A soccer team once united Iran. Now it reflects its divisions

A ban seems highly unlikely: FIFA recently sent a letter to all the World Cup teams and their federations, urging them to focus on soccer ahead of politics.
Iran football team
Iran football teamReuters

J LONGMAN AND F FASSIHI

CHENNAI: Iran’s national soccer team has historically been viewed as a representative of the country’s people, not of the Islamic Republic’s government. Team Melli, as the squad is known, has been embraced as an apolitical force, and as a secular passion that reflected a certain ideal, the Iran of everyone’s imagination. For years, the team has brought unity and joy to a fractious nation. Support for it has been effectively unconditional.

Until now. As the World Cup in Qatar approaches, the first time the world’s biggest sporting event has been held in the Middle East, the Iranian team finds itself in an unfamiliar, polarising position.

Team Melli has become ensnared in the internal politics of Iran, where an ongoing national uprising led by women and young people is demanding an end to clerical rule, and seeking more equitable treatment and increased personal freedoms. The protests were spurred by the mid-September death in police custody of Mahsa Amini, 22, a young woman who had been arrested by the morality police in Tehran, the Iranian capital, on charges of violating a law requiring head coverings for women.

Some activists inside and outside Iran have called for FIFA, soccer’s governing body, to prohibit Iran from competing in the World Cup. They cite the government’s crackdown on protesters, which has left more than 250 killed, but also longstanding ones like limited stadium access for women to watch matches, and more overtly political complaints, like Iran’s providing of weaponised drones to Russia to aid its invasion of Ukraine.

A ban seems highly unlikely: FIFA recently sent a letter to all the World Cup teams and their federations, urging them to focus on soccer ahead of politics. But support for Team Melli is now divided even at home in this emotional and visceral moment, analysts, fans, journalists, and former coaches and players said.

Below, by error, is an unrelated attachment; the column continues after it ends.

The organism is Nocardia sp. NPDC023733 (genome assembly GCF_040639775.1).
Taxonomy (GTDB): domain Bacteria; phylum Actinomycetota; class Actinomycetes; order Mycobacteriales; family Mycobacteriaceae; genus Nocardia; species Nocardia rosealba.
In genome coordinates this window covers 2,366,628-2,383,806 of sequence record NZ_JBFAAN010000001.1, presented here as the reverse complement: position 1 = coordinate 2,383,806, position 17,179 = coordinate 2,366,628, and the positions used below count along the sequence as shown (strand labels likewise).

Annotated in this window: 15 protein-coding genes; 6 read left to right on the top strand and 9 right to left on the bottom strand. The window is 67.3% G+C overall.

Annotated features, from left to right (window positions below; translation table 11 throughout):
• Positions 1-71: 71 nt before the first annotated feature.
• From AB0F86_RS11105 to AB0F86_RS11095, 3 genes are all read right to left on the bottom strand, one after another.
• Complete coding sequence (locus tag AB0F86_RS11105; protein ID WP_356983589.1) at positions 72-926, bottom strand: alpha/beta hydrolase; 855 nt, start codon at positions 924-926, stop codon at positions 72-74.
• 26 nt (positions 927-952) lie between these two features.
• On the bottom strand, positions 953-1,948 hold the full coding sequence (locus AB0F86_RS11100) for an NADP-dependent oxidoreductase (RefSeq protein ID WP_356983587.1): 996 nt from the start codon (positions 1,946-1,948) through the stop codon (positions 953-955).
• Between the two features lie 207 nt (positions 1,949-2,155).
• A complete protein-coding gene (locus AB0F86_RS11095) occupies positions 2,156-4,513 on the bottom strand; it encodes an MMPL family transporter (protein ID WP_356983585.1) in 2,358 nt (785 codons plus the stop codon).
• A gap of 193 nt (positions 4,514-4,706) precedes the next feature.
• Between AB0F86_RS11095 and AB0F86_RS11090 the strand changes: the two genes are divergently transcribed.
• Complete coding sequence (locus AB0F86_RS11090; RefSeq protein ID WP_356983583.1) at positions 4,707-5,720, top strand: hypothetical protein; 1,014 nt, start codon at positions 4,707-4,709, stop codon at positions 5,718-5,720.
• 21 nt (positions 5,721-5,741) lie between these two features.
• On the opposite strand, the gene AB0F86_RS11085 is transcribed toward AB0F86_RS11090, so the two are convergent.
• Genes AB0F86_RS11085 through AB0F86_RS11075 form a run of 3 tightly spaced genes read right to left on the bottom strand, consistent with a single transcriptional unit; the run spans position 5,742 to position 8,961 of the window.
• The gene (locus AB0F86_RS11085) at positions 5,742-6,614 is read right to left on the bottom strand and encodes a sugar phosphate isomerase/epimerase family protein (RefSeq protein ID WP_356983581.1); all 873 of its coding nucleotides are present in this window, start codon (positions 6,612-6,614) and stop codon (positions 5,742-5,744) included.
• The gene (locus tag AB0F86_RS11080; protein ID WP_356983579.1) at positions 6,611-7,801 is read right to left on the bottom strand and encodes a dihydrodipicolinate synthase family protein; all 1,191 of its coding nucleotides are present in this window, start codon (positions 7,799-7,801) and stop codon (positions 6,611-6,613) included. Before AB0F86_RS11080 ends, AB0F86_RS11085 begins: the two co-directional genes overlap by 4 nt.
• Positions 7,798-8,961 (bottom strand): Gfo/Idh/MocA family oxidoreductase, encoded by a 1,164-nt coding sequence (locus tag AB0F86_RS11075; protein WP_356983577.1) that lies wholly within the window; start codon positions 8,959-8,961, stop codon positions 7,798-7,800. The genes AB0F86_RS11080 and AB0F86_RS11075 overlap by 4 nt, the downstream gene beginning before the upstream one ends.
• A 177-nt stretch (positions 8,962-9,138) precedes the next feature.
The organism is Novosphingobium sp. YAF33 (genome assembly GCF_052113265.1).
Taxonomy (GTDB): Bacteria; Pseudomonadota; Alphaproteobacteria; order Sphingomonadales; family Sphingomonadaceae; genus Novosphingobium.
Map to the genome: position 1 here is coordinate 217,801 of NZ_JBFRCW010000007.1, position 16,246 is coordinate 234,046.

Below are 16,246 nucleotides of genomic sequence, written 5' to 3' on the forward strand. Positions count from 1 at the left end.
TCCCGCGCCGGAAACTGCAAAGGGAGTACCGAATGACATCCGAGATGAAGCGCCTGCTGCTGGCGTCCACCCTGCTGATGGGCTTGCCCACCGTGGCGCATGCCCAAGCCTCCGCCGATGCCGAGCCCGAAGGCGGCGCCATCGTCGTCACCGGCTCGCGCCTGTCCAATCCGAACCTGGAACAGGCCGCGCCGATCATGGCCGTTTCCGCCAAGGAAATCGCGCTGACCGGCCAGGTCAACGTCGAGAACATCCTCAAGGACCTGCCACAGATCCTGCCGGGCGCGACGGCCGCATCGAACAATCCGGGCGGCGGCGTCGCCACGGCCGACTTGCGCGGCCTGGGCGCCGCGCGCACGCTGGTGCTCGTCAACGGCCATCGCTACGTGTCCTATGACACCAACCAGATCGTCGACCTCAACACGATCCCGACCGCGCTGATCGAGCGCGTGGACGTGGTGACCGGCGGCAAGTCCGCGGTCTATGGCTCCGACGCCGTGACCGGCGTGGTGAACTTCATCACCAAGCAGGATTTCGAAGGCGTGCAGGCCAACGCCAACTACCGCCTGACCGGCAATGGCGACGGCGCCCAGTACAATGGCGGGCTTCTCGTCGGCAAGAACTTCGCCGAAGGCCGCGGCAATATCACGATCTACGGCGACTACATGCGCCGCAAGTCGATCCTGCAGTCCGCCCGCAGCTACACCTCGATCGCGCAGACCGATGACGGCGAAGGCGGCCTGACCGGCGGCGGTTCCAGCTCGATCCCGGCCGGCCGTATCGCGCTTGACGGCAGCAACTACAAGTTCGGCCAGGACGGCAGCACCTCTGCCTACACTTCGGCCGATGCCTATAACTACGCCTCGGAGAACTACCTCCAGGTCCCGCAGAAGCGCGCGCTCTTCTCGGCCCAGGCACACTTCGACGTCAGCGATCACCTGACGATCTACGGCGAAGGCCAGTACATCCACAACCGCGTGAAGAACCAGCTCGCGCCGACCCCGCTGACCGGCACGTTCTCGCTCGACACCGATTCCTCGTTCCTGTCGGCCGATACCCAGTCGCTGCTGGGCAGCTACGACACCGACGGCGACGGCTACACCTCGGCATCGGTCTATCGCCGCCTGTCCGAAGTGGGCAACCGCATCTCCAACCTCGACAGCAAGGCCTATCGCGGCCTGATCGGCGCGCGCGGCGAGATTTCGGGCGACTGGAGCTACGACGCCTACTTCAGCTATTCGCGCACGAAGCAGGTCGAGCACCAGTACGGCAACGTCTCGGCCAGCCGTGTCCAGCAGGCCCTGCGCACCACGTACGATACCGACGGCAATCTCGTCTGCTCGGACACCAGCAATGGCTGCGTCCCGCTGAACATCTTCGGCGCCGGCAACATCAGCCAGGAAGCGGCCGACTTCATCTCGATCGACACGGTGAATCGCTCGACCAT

The divide was clear in the wounded voice of Jalal Talebi, 80, who coached his native Iran at the 1998 World Cup in France, where he guided Team Melli to its most important victory ever, over the United States. (Iran is once again in the same first-round group as the United States in Qatar.) Talebi called soccer “part of life” in an interview, but said that he supports the protests and believes it is “not the time” to participate in the World Cup. He said he may decline to serve as a commentator for international TV, and may not even watch Iran’s games from his home in the Bay Area.

“How could I feel to watch football when my neighbour, my brother, my countryman and countrywoman are in such a bad situation?” Talebi said. Mohammad Motamedi, 44, a popular Iranian vocalist, was chosen to be Team Melli’s official singer for this World Cup but declined, writing on his Instagram page, “under the circumstances, I don’t even feel like talking, let alone singing.” But other fans said they fully supported Iran’s participation. Ali Gholizadeh, 37, a postdoctoral researcher from Mashhad, said that soccer is one of the remaining joys for people who feel squeezed by repression and international economic sanctions.

The writers are journalists with NYT©2022

The New York Times

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